Harold B. Rhodes; Inventor of Electric Piano


Harold Burroughs Rhodes, a music teacher turned inventor whose revolutionary electric piano became a favorite of jazz and rock musicians, is dead at 89.

Rhodes, who died Dec. 17 in a Canoga Park nursing home of complications from pneumonia, was the creator of the legendary Rhodes electric piano, an instrument that grew from a crude model he fashioned out of airplane scrap during World War II into a classic favored by such performers as Herbie Hancock and Stevie Wonder.

The introduction of the Rhodes piano in 1965 is considered a critical development in the evolution of jazz-rock in the 1970s. It gave the music of artists such as Hancock, Miles Davis and Chick Corea an unexpected mellowness, blended well with other instruments and had a true piano touch.

“Certainly the Rhodes piano was an instrument that had to be available for anything like our music to have happened,” Hancock said in 1975. “I simply couldn’t play the same tunes we’re now doing on an acoustic piano. It just wouldn’t work.”


Rhodes was born in San Fernando, the son of a Realtor and a seamstress. He was exposed to jazz as a child listening to his brother’s phonograph collection and was so intrigued by some of the more unusual chords that he asked for piano lessons. At Polytechnic High School in the San Fernando Valley, he devoured courses in music, as well as in architectural engineering, another passionate interest.

He earned a scholarship to study architecture at USC but dropped out to help support his family when the Depression hit in 1929. Serendipitously, his music teacher had moved out of town and left her students to Rhodes. At 19, he became a piano teacher with nine students. After a few years he developed an approach to music instruction that allowed students to improvise melodies early in their training. By 1940 he was operating a successful chain of piano studios from Los Angeles to New York.

Then World War II came along. Although Rhodes was assigned to flight instructor training in the Army, he gave piano lessons to his buddies to kill time. The lessons became so popular that a surgeon at the base hospital in Greensboro, N.C., talked him into teaching piano to injured soldiers as part of their rehabilitation.

Rhodes enthusiastically accepted. But there was one problem: He could not find a piano suitable for teaching injured GIs confined to bed. “So, I thought, I’ll make it myself,” he told Down Beat magazine in 1974.

Rhodes scavenged wood scraps and hydraulic tubing from old B-17s to make a crude, lap-sized piano that could play 29 notes. The instrument made sound when the little hammers he carved from the wood struck xylophone-like bars made from the aluminum tubing. This was his Model T.

He taught the men how to convert their girlfriends’ telephone numbers into melodies and how to support the melodies with simple chords. His lessons were such a hit that he was ordered to demonstrate his program at the Pentagon. Officials there were so impressed that he was soon setting up piano instruction in all Army Air Corps hospitals. The piano courses became the most popular activity offered convalescing GIs and earned Rhodes honors from the War Department.

After the war, he formed a piano manufacturing company in Los Angeles, but poor construction quality quickly put it out of business. A demoralized Rhodes moved to Texas to sell farm equipment, doing well enough to run his own cotton farm until 1953, when he was forced out of business by government production restrictions.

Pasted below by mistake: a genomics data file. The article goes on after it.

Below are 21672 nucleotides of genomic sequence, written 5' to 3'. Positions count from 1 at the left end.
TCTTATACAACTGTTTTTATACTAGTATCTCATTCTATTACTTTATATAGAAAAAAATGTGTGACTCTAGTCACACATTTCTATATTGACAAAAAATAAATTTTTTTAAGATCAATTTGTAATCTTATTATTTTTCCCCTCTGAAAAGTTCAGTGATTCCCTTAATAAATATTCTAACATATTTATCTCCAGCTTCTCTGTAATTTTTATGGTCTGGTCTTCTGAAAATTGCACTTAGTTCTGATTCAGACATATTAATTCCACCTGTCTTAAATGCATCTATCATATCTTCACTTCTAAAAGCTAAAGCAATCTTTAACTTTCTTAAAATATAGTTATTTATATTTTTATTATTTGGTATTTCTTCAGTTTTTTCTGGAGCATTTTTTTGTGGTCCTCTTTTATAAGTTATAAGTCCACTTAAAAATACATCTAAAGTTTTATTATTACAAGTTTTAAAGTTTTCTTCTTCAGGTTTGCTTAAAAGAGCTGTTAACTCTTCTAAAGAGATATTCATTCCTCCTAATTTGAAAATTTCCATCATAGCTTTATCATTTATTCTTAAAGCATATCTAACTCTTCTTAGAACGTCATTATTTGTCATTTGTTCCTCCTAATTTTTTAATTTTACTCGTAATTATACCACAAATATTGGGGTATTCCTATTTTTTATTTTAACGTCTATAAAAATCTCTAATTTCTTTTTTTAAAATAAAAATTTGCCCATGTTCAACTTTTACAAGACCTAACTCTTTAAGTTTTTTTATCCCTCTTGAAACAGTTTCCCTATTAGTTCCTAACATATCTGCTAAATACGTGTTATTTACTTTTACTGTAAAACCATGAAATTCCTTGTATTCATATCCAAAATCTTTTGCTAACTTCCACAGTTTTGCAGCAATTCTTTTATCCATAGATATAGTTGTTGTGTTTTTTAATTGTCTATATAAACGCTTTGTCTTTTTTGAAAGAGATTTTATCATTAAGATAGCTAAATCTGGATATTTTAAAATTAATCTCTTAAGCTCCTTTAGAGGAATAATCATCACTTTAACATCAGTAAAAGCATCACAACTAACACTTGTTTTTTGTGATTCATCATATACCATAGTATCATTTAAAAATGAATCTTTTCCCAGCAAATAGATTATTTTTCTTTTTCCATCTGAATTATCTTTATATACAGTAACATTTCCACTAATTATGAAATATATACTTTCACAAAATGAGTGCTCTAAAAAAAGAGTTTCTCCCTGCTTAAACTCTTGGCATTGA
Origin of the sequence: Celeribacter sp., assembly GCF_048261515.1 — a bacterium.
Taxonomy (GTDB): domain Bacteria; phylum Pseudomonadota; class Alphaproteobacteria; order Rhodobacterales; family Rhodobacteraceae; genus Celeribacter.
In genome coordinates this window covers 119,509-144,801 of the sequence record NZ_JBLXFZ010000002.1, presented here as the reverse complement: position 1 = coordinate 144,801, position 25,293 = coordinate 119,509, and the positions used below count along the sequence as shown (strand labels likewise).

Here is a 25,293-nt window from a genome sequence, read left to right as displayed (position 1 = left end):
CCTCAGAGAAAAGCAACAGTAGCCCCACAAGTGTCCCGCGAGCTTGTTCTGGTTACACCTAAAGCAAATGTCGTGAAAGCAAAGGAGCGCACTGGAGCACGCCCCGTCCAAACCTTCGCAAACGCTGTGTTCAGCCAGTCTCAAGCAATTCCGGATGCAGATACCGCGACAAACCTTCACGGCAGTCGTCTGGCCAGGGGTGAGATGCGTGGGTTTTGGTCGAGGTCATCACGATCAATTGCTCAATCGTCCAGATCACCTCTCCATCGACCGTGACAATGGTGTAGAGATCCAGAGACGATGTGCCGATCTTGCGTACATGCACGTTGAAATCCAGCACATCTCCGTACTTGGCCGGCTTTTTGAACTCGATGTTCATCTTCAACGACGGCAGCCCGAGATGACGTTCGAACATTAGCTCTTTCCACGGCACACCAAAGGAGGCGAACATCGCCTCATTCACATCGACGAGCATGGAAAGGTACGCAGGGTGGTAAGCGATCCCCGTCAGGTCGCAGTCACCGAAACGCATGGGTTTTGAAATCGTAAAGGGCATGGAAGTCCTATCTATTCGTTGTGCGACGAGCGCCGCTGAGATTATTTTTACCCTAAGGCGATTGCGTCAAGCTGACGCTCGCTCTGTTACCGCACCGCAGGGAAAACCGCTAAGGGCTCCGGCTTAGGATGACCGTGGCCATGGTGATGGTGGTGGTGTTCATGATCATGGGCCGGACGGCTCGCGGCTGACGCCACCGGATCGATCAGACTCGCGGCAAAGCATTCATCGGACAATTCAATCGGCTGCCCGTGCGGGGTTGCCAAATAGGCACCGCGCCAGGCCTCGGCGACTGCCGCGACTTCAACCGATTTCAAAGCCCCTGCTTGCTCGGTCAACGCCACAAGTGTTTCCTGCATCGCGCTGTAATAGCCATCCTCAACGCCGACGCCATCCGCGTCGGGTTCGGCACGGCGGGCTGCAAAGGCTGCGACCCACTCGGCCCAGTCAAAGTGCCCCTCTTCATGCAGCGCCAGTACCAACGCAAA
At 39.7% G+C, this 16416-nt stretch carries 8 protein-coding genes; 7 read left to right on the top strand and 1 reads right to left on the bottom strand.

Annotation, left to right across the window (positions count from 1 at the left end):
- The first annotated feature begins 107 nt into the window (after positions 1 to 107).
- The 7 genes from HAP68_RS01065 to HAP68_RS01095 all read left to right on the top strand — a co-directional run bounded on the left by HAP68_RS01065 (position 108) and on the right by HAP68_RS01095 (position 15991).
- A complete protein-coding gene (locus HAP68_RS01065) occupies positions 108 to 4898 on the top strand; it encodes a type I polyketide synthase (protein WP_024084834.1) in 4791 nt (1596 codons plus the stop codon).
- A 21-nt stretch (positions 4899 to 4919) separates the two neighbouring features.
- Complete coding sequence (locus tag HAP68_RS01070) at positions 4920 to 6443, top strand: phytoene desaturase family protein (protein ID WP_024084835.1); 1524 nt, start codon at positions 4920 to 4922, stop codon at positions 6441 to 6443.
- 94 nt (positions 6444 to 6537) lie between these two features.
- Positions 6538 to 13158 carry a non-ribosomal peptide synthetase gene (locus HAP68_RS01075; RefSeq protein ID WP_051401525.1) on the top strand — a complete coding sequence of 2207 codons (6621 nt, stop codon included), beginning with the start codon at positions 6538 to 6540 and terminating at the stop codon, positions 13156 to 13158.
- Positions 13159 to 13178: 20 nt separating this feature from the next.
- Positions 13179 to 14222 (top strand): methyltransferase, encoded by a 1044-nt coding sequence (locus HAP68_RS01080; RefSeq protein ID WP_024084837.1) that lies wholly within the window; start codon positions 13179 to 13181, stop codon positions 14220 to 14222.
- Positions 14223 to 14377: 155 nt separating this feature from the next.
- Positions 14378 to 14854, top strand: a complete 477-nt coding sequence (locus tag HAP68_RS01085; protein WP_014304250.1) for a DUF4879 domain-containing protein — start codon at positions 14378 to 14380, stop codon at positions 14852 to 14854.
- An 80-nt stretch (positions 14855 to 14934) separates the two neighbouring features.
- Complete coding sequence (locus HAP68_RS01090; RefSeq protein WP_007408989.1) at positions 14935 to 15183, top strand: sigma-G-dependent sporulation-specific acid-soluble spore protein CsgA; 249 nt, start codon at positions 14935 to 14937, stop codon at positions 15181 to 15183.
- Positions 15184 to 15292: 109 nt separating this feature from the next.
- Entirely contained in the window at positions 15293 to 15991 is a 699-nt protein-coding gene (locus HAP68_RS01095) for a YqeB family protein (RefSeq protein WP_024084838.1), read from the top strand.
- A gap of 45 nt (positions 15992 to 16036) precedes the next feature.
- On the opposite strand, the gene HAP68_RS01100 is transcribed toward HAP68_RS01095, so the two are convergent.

Rhodes had never given up on his earlier dream, however; he literally had just tucked it away.

“Tucked in my back pocket when I went to Texas,” he said, “was a special tone-bar design I’d developed. It was still in the pocket when I left, and I made up my mind to take it back to Los Angeles.

“If you’ve got what you believe to be a good idea . . . you just can’t give up on it.”

He went into partnership with guitar and amplifier maker Leo Fender in 1955, but because of disagreements over design, they never produced his concept for an electric piano.

Instead they produced Rhodes’ 32-note piano bass--basically the bottom half of an electric piano keyboard that, when played, sounded like an electric bass guitar. Not until CBS took over Fender in 1965 was Rhodes’ piano made and successfully marketed.

The instrument had by then evolved from the crude wooden World War II model into an elegant, rich-sounding instrument with 73 or 88 notes. When a key was pressed, a hammer hit a metallic tine-bar that vibrated like a tuning fork. The note was then amplified by a pickup microphone and was given additional volume through a built-in speaker.

By the 1970s, the Rhodes piano dominated the market. One reason was its touch dynamics: Unlike competitors, it produced a loud sound when a key was hit firmly and a soft sound when a key was hit gently.

Production ended in 1985, when Japanese manufacturers began to sell lower-priced models and forced many American companies to shut down. The irony, Rhodes noted at the time, was that many of the Japanese imitators were marketing instruments on the strength of their “Rhodes sound.”

He lost the rights to the Rhodes trademark until 1997, when it was relinquished by a Japanese company. His family hopes to carry out his plans to manufacture the Rhodes electric piano again.

Rhodes always considered himself a teacher first and foremost.

In the early 1990s, when he was in his 80s, he taught at Foshay Middle School and other Los Angeles campuses, where he instructed students not only how to play a piano but first how to build one similar to his World War II design. He believed that students needed to understand how the sound was made before they could be taught to play.

He is survived by his wife, Margit, 11 children, a brother and nine grandchildren.